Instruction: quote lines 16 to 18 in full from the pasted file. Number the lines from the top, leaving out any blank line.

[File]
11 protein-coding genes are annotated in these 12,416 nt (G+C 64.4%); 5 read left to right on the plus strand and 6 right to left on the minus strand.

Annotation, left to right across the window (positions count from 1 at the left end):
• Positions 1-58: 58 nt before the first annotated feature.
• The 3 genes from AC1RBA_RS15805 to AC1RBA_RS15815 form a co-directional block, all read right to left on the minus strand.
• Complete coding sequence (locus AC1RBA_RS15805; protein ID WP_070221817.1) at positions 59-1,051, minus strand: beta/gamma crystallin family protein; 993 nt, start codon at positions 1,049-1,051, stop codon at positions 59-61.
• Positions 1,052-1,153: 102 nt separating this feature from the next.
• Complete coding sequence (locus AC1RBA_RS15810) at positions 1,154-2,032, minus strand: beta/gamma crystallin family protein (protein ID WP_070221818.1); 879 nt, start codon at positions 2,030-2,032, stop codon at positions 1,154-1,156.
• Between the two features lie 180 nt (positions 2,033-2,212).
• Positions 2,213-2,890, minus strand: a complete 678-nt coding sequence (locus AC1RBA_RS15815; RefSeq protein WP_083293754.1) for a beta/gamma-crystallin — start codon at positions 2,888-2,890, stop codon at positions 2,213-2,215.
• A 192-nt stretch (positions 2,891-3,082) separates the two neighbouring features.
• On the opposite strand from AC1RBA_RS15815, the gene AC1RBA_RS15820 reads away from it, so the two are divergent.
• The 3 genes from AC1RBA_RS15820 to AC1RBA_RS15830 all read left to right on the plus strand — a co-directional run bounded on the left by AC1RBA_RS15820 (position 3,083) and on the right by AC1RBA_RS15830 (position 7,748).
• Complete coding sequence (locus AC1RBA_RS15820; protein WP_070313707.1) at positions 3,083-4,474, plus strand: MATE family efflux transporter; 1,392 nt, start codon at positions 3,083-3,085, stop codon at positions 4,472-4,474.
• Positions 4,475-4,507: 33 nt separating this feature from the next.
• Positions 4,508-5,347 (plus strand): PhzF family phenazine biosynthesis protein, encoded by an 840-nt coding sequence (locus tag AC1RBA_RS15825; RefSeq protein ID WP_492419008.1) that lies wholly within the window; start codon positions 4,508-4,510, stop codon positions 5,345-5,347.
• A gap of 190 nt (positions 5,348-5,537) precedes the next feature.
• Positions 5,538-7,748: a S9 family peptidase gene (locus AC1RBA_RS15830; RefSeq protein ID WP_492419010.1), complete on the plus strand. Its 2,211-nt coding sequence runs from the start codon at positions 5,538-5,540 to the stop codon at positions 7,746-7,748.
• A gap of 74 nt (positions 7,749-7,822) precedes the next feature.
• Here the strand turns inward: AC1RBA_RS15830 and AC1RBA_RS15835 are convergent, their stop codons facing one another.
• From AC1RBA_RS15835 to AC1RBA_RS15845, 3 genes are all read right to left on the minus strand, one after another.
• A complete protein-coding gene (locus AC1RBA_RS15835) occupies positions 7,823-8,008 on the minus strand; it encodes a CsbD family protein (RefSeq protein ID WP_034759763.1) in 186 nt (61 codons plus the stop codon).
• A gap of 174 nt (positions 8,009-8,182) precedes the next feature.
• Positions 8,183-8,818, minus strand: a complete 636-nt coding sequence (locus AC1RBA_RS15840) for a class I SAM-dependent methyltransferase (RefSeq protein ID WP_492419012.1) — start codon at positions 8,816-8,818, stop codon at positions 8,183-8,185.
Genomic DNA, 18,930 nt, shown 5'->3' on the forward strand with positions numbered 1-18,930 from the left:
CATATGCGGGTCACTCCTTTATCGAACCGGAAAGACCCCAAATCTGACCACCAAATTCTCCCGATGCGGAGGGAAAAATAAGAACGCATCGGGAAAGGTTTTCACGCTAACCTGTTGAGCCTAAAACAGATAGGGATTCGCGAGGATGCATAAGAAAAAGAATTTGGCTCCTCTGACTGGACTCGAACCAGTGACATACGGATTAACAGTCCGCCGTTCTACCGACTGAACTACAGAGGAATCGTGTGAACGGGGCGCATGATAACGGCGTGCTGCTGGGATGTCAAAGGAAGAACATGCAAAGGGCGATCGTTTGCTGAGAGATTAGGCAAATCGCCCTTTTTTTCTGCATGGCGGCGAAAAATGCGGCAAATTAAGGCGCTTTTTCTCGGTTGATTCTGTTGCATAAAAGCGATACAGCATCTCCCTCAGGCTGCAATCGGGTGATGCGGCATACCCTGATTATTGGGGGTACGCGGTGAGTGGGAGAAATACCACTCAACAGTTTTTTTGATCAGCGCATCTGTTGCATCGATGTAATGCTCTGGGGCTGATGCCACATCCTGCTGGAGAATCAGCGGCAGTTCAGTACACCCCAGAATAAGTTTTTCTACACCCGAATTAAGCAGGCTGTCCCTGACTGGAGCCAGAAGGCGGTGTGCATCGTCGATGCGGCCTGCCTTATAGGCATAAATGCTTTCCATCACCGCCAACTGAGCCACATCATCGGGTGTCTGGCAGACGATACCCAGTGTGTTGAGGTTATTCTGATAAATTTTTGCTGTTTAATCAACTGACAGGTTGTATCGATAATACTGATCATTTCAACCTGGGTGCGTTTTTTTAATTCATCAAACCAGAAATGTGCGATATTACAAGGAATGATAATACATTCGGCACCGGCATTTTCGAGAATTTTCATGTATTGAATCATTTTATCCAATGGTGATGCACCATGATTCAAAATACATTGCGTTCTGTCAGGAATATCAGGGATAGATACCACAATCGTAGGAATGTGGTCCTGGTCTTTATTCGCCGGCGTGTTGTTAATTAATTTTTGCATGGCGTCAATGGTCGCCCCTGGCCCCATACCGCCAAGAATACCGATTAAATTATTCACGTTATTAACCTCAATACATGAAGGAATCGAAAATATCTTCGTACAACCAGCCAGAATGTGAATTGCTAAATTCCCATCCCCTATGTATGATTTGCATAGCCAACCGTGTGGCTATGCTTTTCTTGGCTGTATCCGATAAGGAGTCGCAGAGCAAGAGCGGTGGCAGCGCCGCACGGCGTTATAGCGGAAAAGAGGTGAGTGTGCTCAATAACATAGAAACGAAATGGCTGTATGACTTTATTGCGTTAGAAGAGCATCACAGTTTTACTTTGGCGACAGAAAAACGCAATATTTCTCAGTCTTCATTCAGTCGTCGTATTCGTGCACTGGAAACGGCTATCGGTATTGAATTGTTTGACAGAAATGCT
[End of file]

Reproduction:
• A gap of 190 nt (positions 5,348-5,537) precedes the next feature.
• Positions 5,538-7,748: a S9 family peptidase gene (locus AC1RBA_RS15830; RefSeq protein ID WP_492419010.1), complete on the plus strand. Its 2,211-nt coding sequence runs from the start codon at positions 5,538-5,540 to the stop codon at positions 7,746-7,748.
• A gap of 74 nt (positions 7,749-7,822) precedes the next feature.